August 14, 2012
In Defense of Legal Writing Teachers
I have received permission from Lisa McElroy to republish her post from LRWPROF-L:
A friend recently turned me on to the Yale Law Admissions blog, which is hilarious and fabulous and great reading for almost anyone, but particularly for those who (like I do) have an interest in admissions.
So, after my FIRST DAY OF CLASS today (yes, all of you who teach at law schools that don’t start until next week, or the week after, or even the WEEK AFTER THAT, you read that correctly), I decided to relax and kick back by reading some of the very funny and insightful posts on said blog.
And here’s what I think: Wow. Just . . . wow.
Here’s what the Yale Associate Dean of Admissions, Asha Rangappa, has to say about recommendation letters for transfer students. (Some of you may know that I transferred law schools after my first year, so I dug in happily to read this post. Let’s just say I’m not quite as happy as I thought I’d be.)
“The other part of your application that is going to carry a significant amount of weight is your law school recommendations (we require two). We use these references to place your grades in context and also to determine what kind of student you are. A common mistake on this front is to make one of your two required recommendations from a legal writing instructor -- most students do this because they've usually had much more one-on-one interaction with their legal writing instructor than with their other professors, and so the instructor usually knows them well. There's nothing wrong with this per se, but the Admissions Committee generally likes to have at least two letters from one of your first year core subject area professors, who can speak to your ability to keep up with the subject material, contribute to class discussion, and think through difficult concepts (a third letter from your legal writing instructor is fine). Letters from professors who went to YLS -- who as you probably know are ubiquitous in the legal academy -- are often especially helpful, since they usually discuss why the applicant would fit into the academic and cultural experience here. But don't go stalking a Yale alum just for this purpose -- just pick professors from classes in which you have performed very well and you'll be on the right track.”
So, let’s see if I have this right:
1) LRW is not a “core subject area”?
2) We don’t teach “subject material,” or at least none that’s hard to keep up with?
3) We don’t have class discussion? Or none that requires contribution?
4) We don’t teach difficult concepts? Or ask students to think through them?
5) We are “instructors”?
6) We didn’t go to Yale? Or we aren’t in the legal academy?
You can read the whole post here: http://blogs.law.yale.edu/blogs/admissions/archive/2011/06/09/back-by-popular-demand.aspx
Oh, and by the way, the first day of class was wonderful. Sure, I’ll admit it, it was hard for the summer to end, but my students really dug into the subject material. We had a great class discussion, and most of them contributed, even though I was asking them to think through the difficult concept of the intersection of law and justice. I am proud to teach at a school that considers LRW to be THE core subject area.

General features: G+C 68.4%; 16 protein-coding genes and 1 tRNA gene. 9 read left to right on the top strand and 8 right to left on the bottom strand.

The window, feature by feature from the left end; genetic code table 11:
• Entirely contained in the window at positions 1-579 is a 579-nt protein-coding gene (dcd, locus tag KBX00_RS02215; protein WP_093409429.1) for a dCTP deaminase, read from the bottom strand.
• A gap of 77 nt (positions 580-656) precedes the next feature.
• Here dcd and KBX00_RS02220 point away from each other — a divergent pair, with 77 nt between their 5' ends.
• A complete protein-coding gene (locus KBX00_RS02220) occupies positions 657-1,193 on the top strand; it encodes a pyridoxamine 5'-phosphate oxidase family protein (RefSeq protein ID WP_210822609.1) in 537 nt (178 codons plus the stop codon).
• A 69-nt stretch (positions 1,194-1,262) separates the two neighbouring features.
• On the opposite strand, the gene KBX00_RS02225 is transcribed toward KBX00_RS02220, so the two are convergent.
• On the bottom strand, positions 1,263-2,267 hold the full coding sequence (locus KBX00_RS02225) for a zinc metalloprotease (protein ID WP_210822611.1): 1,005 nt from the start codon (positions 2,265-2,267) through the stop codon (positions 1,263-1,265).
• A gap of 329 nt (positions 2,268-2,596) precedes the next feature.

And I am proud to be a law professor. We truly have the best job in the entire world.
My comments: These comments from a Yale Dean demonstrate a shocking amount of ignorance. Legal writing professors are the hardest working people in the law school. Instead of teaching their classes then shutting their doors so they can work on scholarship, they leave their doors open so they can meet with students. They give individual attention to their students through face-to-face meetings and e-mail. They spend hours carefully correcting their students memos and briefs. They deal with complicated constitutional and statutory issues in their assignments. And, yes, they still manage to publish scholarship and make other contributions to their law schools.
To Ms. Rangappa: Legal writing teachers know their students better than any other first-year professor. This is because they work carefully with their students, and they provide their students with individual guidance on their writing. Doctrinal professors teach large classes, and they rarely meet individually with their students. Generally, the only indication they have of how their students are doing is the final exam--a method of evaluation that has been criticized strongly over the last few years. I know you mean well, but legal writing professors are the most knowledgeable sources for how first-year students are doing.
P.S. Most legal writing teachers today are not called instructor; they are called professor just like everyone else on the fulltime faculty.
August 14, 2012 | Permalink
I've been a "professional" law librarian for over 8 years now. Over the years, I've interveiwed at a number of academic law libraries. The thing that is common among 99.99% of those schools is the distinct disrespect law librarians are afforded by university administration. In many cases law librarians are not even permitted to teach legal research and have to drum up legal writing clinics to get their message across to students. Fact is, it's the law librarian who is the most qualified to teach legal research (I mean, it's what we do all the time). The fact that administrators view librarians as inadequate or necessary evils indicates a disconnect between theory and reality. I suspect because of this disconnect that many recent law school graduates are unable to complete even basic legal research (I know because I have to teach it to them after they graduate). While there are some law schools that view librarians as important, those are few and far between (and in many cases they are viewed as important if only for the fact that the ABA requires schools to have a library to be accredited).
Posted by: Noel | Aug 28, 2012 11:35:10 AM